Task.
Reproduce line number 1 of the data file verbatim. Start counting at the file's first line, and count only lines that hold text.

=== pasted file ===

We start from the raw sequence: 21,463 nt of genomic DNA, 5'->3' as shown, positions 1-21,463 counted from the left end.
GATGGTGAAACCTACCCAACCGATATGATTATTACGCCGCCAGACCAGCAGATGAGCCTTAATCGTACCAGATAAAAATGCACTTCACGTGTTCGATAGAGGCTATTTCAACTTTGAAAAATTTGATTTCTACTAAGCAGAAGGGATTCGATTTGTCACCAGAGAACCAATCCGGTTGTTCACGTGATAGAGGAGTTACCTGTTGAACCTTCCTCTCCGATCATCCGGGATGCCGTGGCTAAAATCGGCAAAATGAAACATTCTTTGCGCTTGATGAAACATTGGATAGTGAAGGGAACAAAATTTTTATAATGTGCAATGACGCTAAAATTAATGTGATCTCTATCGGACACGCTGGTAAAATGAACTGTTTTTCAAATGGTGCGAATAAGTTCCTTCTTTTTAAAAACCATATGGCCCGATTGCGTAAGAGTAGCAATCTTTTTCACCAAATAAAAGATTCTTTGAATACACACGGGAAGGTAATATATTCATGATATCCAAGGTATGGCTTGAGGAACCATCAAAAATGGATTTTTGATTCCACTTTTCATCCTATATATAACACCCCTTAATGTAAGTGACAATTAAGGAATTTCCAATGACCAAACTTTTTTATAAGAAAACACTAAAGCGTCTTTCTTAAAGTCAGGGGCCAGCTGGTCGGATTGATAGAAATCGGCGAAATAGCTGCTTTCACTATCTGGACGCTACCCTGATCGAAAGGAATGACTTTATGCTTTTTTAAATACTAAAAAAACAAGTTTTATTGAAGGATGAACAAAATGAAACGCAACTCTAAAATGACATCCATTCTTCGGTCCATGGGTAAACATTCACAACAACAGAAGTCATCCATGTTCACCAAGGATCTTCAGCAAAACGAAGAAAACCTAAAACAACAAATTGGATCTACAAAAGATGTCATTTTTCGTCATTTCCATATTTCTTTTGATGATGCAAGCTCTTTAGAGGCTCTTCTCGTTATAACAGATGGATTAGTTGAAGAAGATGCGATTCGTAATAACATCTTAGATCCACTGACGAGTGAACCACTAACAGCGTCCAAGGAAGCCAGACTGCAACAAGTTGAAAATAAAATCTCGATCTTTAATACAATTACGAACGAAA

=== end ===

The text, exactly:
We start from the raw sequence: 21,463 nt of genomic DNA, 5'->3' as shown, positions 1-21,463 counted from the left end.